There are 168 hours in a week, around 730 in a month. To some it may sound like a lot, to others too little. I used to be fond of the saying, “live every day like it’s your last,” which is quite possibly the easiest thing in the world to say but the hardest thing actually to do.
Most of us probably struggle just to live it “one day at a time.” Real life quickly gets in the way of following your every whim so I don’t say it as much anymore; I just try to live it as best as I can – while being mindful not to neglect paying my rent and bills!
At a friend’s funeral, as I tried to ignore the footsteps of time marching in my head, the priest recited a famous poem by Linda Ellis called “The Dash.” Look it up if you’ve never heard of it.
It’s a great little verse about how one day all of our lives will be summed up by that simple little “dash” on our tombstone. You know, the one between the year we enter the world and the year we leave it – with everything we do in between the two years, every love, every loss, every flat tire, every joy, every disappointment, every sandwich, all of it, boiled down to that little dash etched in granite. A sobering but profound thought.
Given that limited window, which for some is open wider, and some narrower, and for a time that no one can really know, I’ve come to believe that the meaning of life is to give life meaning.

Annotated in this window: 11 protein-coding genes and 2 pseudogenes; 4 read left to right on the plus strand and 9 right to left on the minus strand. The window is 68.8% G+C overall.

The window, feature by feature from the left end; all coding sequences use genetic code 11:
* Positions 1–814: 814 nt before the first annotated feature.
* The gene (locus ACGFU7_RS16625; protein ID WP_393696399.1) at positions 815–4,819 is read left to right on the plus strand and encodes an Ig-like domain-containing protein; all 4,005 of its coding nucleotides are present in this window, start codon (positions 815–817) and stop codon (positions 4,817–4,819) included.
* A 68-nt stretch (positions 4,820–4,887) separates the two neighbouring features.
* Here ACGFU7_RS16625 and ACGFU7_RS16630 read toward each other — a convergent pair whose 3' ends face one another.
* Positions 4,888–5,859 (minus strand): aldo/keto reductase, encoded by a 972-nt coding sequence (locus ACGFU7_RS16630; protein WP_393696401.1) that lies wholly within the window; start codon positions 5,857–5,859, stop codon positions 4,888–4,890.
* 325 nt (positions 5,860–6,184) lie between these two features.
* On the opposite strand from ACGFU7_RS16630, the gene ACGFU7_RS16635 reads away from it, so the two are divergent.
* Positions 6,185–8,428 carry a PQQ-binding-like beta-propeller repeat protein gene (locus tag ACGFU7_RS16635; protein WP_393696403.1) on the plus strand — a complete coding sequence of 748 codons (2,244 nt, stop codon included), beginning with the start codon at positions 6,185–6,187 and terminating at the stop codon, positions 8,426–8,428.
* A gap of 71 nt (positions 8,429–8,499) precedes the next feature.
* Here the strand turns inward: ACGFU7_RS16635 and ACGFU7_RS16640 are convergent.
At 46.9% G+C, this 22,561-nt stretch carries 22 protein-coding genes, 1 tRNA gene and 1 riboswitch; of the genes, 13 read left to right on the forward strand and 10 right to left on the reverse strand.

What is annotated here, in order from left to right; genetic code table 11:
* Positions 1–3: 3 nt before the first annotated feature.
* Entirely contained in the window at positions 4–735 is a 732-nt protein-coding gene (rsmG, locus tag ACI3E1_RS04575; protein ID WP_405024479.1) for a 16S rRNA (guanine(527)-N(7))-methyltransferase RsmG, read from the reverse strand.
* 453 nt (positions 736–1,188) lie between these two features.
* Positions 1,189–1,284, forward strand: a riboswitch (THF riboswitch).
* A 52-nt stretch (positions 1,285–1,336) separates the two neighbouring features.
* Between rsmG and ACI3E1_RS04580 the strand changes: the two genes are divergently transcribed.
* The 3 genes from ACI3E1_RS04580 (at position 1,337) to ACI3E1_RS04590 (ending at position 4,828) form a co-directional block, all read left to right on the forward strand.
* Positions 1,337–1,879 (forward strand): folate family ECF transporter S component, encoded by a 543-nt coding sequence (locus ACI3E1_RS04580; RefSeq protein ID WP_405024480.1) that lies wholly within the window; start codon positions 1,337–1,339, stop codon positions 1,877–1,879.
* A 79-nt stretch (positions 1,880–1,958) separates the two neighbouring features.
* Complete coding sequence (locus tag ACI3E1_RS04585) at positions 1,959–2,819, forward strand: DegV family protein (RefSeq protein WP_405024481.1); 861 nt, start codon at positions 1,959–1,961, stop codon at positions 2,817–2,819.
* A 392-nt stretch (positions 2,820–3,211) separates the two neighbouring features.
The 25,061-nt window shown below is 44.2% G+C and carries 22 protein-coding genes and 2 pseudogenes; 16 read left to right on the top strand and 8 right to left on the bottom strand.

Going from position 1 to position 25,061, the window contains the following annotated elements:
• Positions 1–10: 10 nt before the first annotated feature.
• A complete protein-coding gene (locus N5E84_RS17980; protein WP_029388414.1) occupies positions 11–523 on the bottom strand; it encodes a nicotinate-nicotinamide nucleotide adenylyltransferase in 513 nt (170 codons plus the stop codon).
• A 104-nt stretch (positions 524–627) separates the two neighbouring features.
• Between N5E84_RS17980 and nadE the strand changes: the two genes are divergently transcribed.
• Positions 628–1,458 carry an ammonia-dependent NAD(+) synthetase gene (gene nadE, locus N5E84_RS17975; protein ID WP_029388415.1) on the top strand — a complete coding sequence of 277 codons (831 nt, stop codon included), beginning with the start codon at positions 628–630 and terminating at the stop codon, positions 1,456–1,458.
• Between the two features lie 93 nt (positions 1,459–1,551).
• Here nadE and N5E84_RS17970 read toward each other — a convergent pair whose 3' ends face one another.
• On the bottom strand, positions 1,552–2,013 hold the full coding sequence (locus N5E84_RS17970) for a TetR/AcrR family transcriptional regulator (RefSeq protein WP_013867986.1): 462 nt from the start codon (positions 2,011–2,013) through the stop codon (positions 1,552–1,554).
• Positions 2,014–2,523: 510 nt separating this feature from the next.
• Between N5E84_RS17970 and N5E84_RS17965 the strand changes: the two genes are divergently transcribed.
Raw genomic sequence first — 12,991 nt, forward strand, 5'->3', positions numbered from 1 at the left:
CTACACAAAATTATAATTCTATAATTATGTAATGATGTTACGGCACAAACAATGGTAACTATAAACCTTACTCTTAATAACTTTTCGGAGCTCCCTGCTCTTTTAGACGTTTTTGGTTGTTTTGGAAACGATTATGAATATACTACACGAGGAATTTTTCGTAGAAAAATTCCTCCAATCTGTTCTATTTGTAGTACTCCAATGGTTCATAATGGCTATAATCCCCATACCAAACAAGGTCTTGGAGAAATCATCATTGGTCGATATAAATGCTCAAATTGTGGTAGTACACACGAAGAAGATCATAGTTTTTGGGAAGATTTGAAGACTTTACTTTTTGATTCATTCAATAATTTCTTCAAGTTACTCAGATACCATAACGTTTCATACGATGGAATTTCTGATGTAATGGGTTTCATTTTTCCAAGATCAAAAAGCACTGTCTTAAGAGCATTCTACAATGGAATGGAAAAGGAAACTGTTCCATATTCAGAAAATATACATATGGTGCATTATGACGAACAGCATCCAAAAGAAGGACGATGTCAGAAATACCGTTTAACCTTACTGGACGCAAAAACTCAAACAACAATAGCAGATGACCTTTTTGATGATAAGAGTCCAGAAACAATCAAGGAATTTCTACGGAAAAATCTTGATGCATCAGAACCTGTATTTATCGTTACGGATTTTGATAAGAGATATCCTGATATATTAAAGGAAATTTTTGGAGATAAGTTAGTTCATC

Since even at best we aren’t here for very long, we’d better make the most of it. We should laugh louder, cry harder and love deeper. As St. Francis of Assisi reminded us, when we leave this earth, we won’t be able to take anything with us – the only thing that will remain is what we did for and gave to others.
In that spirit, we should strive to leave the world a little bit better than how we found it. Make your mark while you’re here and in the process you’ll find the true wealth that only comes from helping others. I believe that to be true.
Bay Ridge has always taken care of its own. Whether new or native, we look out for each other. It’s part of the reason why everyone always says Bay Ridge feels like a small town. There are so many people here who are dedicated to service. It’s simply in our DNA.
From the many voluntary activities at work throughout our community, whether social, faith-based or political, it’s clear that folks in Bay Ridge have a genetic predisposition to helping others. And that spirit of lending a helping hand has deep roots – indeed, when Giovanni da Verrazano came upon the Native Americans of what is now Bay Ridge, he found them all to be very generous and helpful to these newcomers.
Apparently not much has changed! The opportunities for helping others are all around us, whether as part of an established group, or shoveling snow or running errands for an elderly or disabled neighbor. Any commitment, big or small, adds something to our community and contributes to that Bay Ridge, small town spirit.
So, since there are 168 hours in a week and around 730 in a month, the question remains: What are you doing about that dash?
Justin Brannan is a community activist, born and raised in Bay Ridge. He and his wife Leigh own a small business on Third Avenue.